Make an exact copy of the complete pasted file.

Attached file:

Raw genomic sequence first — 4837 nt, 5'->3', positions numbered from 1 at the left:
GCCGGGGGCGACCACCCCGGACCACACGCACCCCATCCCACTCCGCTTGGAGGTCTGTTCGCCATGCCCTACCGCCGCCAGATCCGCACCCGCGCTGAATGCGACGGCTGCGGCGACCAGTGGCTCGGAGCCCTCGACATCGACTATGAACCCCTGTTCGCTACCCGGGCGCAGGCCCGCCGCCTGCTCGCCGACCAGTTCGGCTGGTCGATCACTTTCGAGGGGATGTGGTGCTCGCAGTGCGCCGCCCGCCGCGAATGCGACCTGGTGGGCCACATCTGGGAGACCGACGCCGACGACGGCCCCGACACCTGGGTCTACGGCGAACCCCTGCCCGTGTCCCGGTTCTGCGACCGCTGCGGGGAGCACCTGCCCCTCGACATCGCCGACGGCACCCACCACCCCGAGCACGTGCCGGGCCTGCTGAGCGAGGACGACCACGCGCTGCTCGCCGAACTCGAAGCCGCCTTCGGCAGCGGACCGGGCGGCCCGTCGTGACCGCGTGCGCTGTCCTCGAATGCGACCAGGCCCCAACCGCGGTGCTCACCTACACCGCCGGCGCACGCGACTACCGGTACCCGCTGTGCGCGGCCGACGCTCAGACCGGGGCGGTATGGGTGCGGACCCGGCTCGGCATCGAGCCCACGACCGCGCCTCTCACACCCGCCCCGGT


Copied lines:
Raw genomic sequence first — 4837 nt, 5'->3', positions numbered from 1 at the left:
GCCGGGGGCGACCACCCCGGACCACACGCACCCCATCCCACTCCGCTTGGAGGTCTGTTCGCCATGCCCTACCGCCGCCAGATCCGCACCCGCGCTGAATGCGACGGCTGCGGCGACCAGTGGCTCGGAGCCCTCGACATCGACTATGAACCCCTGTTCGCTACCCGGGCGCAGGCCCGCCGCCTGCTCGCCGACCAGTTCGGCTGGTCGATCACTTTCGAGGGGATGTGGTGCTCGCAGTGCGCCGCCCGCCGCGAATGCGACCTGGTGGGCCACATCTGGGAGACCGACGCCGACGACGGCCCCGACACCTGGGTCTACGGCGAACCCCTGCCCGTGTCCCGGTTCTGCGACCGCTGCGGGGAGCACCTGCCCCTCGACATCGCCGACGGCACCCACCACCCCGAGCACGTGCCGGGCCTGCTGAGCGAGGACGACCACGCGCTGCTCGCCGAACTCGAAGCCGCCTTCGGCAGCGGACCGGGCGGCCCGTCGTGACCGCGTGCGCTGTCCTCGAATGCGACCAGGCCCCAACCGCGGTGCTCACCTACACCGCCGGCGCACGCGACTACCGGTACCCGCTGTGCGCGGCCGACGCTCAGACCGGGGCGGTATGGGTGCGGACCCGGCTCGGCATCGAGCCCACGACCGCGCCTCTCACACCCGCCCCGGT